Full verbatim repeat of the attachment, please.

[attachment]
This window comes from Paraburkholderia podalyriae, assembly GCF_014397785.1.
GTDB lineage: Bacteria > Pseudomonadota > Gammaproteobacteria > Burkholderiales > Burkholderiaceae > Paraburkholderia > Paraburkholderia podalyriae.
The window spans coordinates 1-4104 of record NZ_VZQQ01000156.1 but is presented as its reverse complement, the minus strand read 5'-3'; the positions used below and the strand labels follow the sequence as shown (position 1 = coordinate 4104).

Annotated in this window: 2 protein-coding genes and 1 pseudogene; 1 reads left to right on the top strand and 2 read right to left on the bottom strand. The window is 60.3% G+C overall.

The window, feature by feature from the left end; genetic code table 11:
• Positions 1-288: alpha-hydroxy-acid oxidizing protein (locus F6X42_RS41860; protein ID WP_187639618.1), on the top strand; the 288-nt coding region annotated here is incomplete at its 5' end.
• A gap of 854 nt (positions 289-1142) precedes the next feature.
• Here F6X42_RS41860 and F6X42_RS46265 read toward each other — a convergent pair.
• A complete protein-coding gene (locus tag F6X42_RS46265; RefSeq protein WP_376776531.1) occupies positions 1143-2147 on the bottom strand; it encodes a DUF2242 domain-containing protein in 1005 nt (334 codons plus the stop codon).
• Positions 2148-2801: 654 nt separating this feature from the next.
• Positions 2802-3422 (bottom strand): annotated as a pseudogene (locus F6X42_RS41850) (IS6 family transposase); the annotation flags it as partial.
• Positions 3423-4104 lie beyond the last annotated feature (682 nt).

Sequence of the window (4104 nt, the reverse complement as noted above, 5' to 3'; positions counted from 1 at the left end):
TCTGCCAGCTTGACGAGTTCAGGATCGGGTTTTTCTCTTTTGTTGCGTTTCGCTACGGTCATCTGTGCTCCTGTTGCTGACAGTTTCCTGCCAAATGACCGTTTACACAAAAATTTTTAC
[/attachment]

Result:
This window comes from Paraburkholderia podalyriae, assembly GCF_014397785.1.
GTDB lineage: Bacteria > Pseudomonadota > Gammaproteobacteria > Burkholderiales > Burkholderiaceae > Paraburkholderia > Paraburkholderia podalyriae.
The window spans coordinates 1-4104 of record NZ_VZQQ01000156.1 but is presented as its reverse complement, the minus strand read 5'-3'; the positions used below and the strand labels follow the sequence as shown (position 1 = coordinate 4104).

Annotated in this window: 2 protein-coding genes and 1 pseudogene; 1 reads left to right on the top strand and 2 read right to left on the bottom strand. The window is 60.3% G+C overall.

The window, feature by feature from the left end; genetic code table 11:
• Positions 1-288: alpha-hydroxy-acid oxidizing protein (locus F6X42_RS41860; protein ID WP_187639618.1), on the top strand; the 288-nt coding region annotated here is incomplete at its 5' end.
• A gap of 854 nt (positions 289-1142) precedes the next feature.
• Here F6X42_RS41860 and F6X42_RS46265 read toward each other — a convergent pair.
• A complete protein-coding gene (locus tag F6X42_RS46265; RefSeq protein WP_376776531.1) occupies positions 1143-2147 on the bottom strand; it encodes a DUF2242 domain-containing protein in 1005 nt (334 codons plus the stop codon).
• Positions 2148-2801: 654 nt separating this feature from the next.
• Positions 2802-3422 (bottom strand): annotated as a pseudogene (locus F6X42_RS41850) (IS6 family transposase); the annotation flags it as partial.
• Positions 3423-4104 lie beyond the last annotated feature (682 nt).

Sequence of the window (4104 nt, the reverse complement as noted above, 5' to 3'; positions counted from 1 at the left end):
TCTGCCAGCTTGACGAGTTCAGGATCGGGTTTTTCTCTTTTGTTGCGTTTCGCTACGGTCATCTGTGCTCCTGTTGCTGACAGTTTCCTGCCAAATGACCGTTTACACAAAAATTTTTAC